Thankfully, in 12 years of JwM, only one or two people have asked for more conventional arrangements. Otherwise, we have never faced such a challenge; people have loved our trips for the most part. The challenges are mainly at the start — in getting people to understand why they should consider joining a learning journey like the ones we offer instead of going on a regular sight-seeing holiday.
What kind of difficulties have you faced while working with JwM?
From the beginning, we have been a bootstrapped organisation. We are 100% self-funded and haven’t received any grants or loans. JwM is funded entirely through its operations. We use the money that we earn from the business to draw more business. So, the main challenge has always been a lack of resources and state support.
Currently, there is very little support from the government in the area of responsible tourism, as compared to tech initiatives and startups in other categories. It would have been really helpful for us 10 years ago if we had had the resources to hire a bigger team to execute all the ideas we are buzzing with.
Secondly, there was a time when social media was a fantastic way to talk about our programs with friends and others. The message would spread widely and quickly. Now, it’s become extremely unwieldy. Sharing a post with your connections has now become a full-time job (with all the focus on targeting the right audience). You now need someone full-time to analyze the complexities of social media, just to be able to put out a simple ad. So, instead of focusing on our actual work, we end up spending our energy on these tricky aspects of social media.
To sum it up, a serious lack of infrastructure, financial resources, lack of state support and the collapse of social media are the key challenges small businesses like ours face today.
Does the ecosystem in India support startups that work towards creating sustainable and responsible journeys?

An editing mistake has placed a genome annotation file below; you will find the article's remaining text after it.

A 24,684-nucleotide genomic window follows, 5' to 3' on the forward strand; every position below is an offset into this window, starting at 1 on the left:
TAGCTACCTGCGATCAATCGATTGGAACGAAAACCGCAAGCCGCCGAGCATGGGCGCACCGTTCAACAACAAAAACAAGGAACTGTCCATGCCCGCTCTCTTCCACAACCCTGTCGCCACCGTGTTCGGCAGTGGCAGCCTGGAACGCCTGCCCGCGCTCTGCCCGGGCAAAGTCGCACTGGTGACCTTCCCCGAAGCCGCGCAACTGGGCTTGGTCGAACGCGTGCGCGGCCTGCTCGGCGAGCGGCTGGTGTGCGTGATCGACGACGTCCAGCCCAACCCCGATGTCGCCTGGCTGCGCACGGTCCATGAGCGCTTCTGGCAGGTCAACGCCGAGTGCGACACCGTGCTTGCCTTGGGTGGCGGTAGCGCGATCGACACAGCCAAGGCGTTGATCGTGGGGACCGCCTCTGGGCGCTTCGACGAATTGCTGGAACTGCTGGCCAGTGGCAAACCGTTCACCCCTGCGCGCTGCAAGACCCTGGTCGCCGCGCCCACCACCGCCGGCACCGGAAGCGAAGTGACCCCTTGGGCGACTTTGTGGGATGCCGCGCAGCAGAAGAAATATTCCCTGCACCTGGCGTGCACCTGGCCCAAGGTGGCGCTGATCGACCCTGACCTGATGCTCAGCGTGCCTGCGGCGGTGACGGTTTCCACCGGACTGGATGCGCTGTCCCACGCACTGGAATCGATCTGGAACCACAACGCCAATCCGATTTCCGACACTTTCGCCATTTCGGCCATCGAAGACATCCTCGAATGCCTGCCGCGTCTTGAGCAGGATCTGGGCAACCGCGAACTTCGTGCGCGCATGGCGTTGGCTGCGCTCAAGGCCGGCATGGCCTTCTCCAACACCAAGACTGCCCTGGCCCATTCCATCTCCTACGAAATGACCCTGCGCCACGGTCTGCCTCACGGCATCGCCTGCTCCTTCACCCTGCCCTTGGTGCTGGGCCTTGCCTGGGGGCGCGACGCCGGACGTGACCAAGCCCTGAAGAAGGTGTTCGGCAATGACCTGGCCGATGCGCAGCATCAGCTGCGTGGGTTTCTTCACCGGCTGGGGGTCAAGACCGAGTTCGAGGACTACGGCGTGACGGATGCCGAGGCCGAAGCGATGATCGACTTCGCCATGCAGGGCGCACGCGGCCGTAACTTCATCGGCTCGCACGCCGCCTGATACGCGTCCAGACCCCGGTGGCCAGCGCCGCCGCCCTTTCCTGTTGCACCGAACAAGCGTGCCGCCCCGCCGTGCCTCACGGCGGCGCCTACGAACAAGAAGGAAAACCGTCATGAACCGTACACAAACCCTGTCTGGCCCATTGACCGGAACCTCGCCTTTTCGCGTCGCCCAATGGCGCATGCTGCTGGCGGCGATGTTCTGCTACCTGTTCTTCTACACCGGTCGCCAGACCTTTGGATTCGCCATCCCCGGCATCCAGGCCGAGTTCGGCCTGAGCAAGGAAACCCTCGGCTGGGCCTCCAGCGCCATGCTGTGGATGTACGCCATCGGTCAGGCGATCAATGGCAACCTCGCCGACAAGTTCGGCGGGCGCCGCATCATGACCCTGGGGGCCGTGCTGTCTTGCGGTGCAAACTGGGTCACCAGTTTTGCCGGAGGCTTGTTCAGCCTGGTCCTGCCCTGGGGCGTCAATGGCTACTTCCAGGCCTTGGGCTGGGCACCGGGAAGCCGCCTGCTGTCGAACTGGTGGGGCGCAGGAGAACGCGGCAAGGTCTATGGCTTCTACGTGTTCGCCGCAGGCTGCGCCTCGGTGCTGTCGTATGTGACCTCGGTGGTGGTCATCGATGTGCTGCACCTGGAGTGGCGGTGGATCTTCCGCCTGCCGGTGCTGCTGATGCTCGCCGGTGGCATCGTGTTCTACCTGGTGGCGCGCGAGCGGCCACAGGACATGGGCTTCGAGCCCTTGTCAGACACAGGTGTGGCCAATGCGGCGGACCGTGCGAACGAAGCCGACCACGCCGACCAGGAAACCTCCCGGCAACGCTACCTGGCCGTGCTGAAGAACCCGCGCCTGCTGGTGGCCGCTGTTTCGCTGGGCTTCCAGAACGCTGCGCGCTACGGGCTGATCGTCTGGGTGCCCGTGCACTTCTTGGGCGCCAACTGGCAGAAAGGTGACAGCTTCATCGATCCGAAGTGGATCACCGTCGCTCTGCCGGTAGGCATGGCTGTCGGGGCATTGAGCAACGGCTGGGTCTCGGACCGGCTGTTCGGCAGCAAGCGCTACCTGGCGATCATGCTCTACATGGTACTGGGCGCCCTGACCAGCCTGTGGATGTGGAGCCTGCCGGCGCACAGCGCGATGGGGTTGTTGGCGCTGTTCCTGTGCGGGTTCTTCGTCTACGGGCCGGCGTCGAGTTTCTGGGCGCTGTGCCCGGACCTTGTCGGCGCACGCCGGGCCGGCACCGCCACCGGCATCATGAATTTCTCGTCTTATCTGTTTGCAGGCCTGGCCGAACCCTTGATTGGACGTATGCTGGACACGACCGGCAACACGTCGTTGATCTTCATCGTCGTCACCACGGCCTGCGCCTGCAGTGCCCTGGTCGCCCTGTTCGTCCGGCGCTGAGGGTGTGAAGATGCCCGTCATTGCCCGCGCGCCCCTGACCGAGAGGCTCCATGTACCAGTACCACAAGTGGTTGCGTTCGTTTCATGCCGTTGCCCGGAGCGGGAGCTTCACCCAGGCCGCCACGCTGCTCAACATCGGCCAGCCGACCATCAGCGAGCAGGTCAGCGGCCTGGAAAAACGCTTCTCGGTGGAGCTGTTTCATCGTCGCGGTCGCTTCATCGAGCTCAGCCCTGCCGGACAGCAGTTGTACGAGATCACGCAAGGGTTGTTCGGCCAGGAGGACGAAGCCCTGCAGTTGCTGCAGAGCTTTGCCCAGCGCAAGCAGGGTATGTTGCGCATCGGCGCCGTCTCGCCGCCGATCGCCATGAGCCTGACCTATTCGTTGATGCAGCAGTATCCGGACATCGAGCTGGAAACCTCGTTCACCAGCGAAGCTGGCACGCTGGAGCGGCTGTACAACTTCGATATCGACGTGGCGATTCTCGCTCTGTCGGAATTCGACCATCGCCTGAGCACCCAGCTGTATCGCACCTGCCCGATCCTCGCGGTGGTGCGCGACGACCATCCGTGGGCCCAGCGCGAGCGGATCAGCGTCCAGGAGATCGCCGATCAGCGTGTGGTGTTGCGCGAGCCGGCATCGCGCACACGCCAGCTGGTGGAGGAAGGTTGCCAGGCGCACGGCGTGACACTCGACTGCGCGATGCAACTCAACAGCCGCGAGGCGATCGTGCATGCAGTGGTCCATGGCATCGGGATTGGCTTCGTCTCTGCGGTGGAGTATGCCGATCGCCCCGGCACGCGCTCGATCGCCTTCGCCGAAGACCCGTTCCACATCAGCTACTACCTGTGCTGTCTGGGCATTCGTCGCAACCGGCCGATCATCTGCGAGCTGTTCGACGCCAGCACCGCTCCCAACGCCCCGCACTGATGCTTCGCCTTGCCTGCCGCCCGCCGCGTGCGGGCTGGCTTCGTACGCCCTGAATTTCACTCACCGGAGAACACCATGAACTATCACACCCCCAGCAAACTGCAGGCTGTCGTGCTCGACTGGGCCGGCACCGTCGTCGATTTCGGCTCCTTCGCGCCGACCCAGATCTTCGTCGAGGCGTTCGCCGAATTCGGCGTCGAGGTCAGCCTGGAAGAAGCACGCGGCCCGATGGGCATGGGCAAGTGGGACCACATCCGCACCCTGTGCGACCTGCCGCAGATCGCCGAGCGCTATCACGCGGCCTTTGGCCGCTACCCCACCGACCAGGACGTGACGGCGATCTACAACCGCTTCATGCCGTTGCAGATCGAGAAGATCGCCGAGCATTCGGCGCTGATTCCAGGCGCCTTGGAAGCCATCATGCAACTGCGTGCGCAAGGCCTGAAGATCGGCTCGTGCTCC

The infrastructure available in India is not of a very high standard for the kind of work we do. That’s a clear gap and the government can do a lot more to address it. Climate scientists have come out in droves to tell us that climate change is happening at a more accelerated rate than they had anticipated.
Today, more than 40% of wildlife has disappeared in the last 50 years which will lead to a chain of events that will affect every aspect of our lives including how we grow our food!
Here’s a simple analogy — when it comes to money, we are often willing to forgo today’s pleasures for a financially secure future by conserving our money. The logic is the same when it comes to the environment. Most people have no plan for the future when it comes to ecology. This is a HUGE challenge!
What is your greatest learning at JWM so far?
The greatest learning I have taken away from our work is that people are not avoiding taking action because they are bad people, their inaction is mostly because of ignorance. Most people when confronted with the story of sustainability and climate change, are willing to change their lifestyles and are willing to create spaces and platforms where their families can get involved.
I have worked with people from a wide range of backgrounds and it’s heartening to see that there is great acceptance and willingness to travel the way we travel. The challenge is that people don’t always have the infrastructural support and resources to change these things. If an organisation like ours can place the right information in front of these people in palatable ways, they can not only understand the need for change, they are willing to make the effort as well.
People are amenable to change even if it means the change is happening at the expense of their comfort. This happens only when they are shown the big picture and are taught about the interconnection of all life. They are then more than willing to let go of certain aspects.
What message would you like to give to fellow travellers?
There’s only one message — travel is truly a wonderful experience and something everybody must do. You must travel far and wide if your resources allow you or else you can even travel to a village nearby. Go out and talk to people from different backgrounds who live a different lifestyle. The more you do this, the more you connect with them and the environment in which they live.
Also, be conscious of all the little things you are doing as a traveller and make sure that you make only earth-friendly choices. You don’t have to go 100 per cent green in one shot, we suggest going one shade greener at a time!
You can read and find out more about JwM's work at journeyswithmeaning.org/